Rykobiography, Part 7: The Lever
On Monday, November 28, 2016, at 9:45 PM, I lost my best friend and lifelong companion, Ryko, to complications from alimentary feline lymphoma. She was 18 and a half years old. In order to keep myself somewhat sane as I learn to process the loss of my girl, I’m going to be writing her story here in serial form. Hope you enjoy. Part seven: Ryko lays over in the Midwest.
It all seems like such a blur in retrospect.
I’ve been combing through diaries, e-mails, old correspondence, audio recordings, photographs, Google chats, and even hard files trying to distill a coherent summary of what went down in the years from 2006 to 2008. Those years are the bridge between an earlier era, when I had to be much more deliberate about keeping a record of my life, and the present, where I have continuous evidence of my day-to-day preoccupations thanks to the long memory of social media.
Somewhere in those few years, life appeared to speed up dramatically.
Nowadays it feels quite ordinary to know a free-spirited acrobat who will spontaneously invite you to a gigantic party in the desert with many thousands of your soon-to-be friends. Our contemporary social networks operate that way unconsciously. And although Burning Man was nobody’s idea of a secret by 2006, those kinds of connections still had a shimmer of romance and novelty for someone coming from a completely different world, as I did then.
You would be perfectly justified in rolling your eyes when I say that Burning Man was a life-changing experience. Without it, for example, I never would have ended up lying on the floor of the Delta terminal at Minneapolis-St. Paul Airport, trying in vain to soothe Ryko’s addled nerves before boarding the second leg of her journey from Chicago to Los Angeles in January of 2008.
As someone who traveled extensively as a kid, I’m no stranger to the quotidian traumas of the in-flight experience. But Ryko’s remonstrations reached Wagnerian heights during the five-hour flight from MSP to LAX. She was a non-stop vomiting and caterwauling machine, and none of the tricks recommended by her vet seemed to help. By the time we finally deplaned, with her carrier reeking of regurgitated “calming” treats, Ryko and I were equally shell-shocked.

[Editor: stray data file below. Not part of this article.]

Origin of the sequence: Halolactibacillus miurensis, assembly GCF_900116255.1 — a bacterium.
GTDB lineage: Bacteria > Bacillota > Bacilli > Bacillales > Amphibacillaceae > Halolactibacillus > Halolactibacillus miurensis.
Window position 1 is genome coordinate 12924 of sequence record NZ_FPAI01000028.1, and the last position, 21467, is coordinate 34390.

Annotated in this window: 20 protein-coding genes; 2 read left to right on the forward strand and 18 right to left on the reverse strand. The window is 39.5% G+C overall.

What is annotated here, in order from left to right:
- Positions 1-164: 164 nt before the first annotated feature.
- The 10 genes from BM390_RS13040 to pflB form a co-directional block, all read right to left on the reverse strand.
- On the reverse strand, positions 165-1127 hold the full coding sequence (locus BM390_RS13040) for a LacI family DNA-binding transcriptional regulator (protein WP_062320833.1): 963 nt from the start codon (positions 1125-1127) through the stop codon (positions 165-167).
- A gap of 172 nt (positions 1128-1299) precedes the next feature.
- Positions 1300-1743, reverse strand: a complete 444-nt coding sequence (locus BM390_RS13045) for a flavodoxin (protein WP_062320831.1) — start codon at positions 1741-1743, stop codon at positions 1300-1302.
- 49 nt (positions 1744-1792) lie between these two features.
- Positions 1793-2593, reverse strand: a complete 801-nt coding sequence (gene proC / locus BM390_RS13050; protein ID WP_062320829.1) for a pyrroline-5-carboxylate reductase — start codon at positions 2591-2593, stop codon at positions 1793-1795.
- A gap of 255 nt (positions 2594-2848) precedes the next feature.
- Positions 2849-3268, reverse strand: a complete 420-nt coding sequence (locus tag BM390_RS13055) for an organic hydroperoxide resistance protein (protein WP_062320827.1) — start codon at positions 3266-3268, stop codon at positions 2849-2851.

But it was worth it. In the end, Burning Man was the lever that sprung us out of our increasingly complacent second life in Boston and into an adventure neither one of us would have foreseen. (Even if getting there proved to be a bit of a challenge.)
Do I need to tell you? It started with a guy. Or maybe it started with the death of my mom’s beloved twin sister, who was the bad-ass, streetwise version of my actual mom who wasn’t afraid to give me unvarnished straight talk. Burning Man, you see, is quite useful when you’re trying to navigate an uncomfortable crossroads in your life. It lends utterly unearned significance to all the random nonsense that happens out there. So when I met this guy who seemed to tune directly into my grief, despite the partying going on around us, that was all the confirmation my pattern-seeking brain required. And when I told him that my aunt had left me some pocket money to move to California, our desert romance flared up with real-world possibility.
Within two months, I’d quit my job and bought a ticket home to Chicago. My mom was in dire financial straits after dropping out of the workforce to take care of her sister. As a result, no one had been able to make the mortgage payments in those agonizing final months. So after she passed, we lost the house I grew up in. Mom enlisted my brother and I to move all of our possessions into storage in preparation for the foreclosure. In the meantime, I needed to find a temporary home for Ryko while I figured out where exactly I was going to live in California.
In a Hail Mary pass of generosity, Ryko was rescued by my long-estranged father, who was already maintaining a domestic menagerie of sorts with his new wife and son. Ryko had her own guest bedroom in the basement, far away from the rest of the various birds, dogs, cats, and other domestic critters he had accrued on a whim. (Unlike her last basement, this one was clean, temperature-regulated, and well-appointed.) Dad did not have a particularly excellent track record with quality-of-life for his cats, so I made him swear on his own grave that Ryko would be reliably fed and kept with a clean litterbox until I could return for her.
I arrived in San Francisco on November 29, 2007, and spent a month deciding I didn’t really care for it before moving to Los Angeles on December 28. I flew back to retrieve Ryko on January 8. Fortunately, she was alive and in fine shape, although her food, water, and litter were a shambles, as I predicted. I only wish I had recorded the outrageous noise she made when she saw me again for the first time.
Two days later, after much purring and wagging of tails, we were on that ill-fated flight through Minneapolis. We would experience life as newly-minted Angelenos together.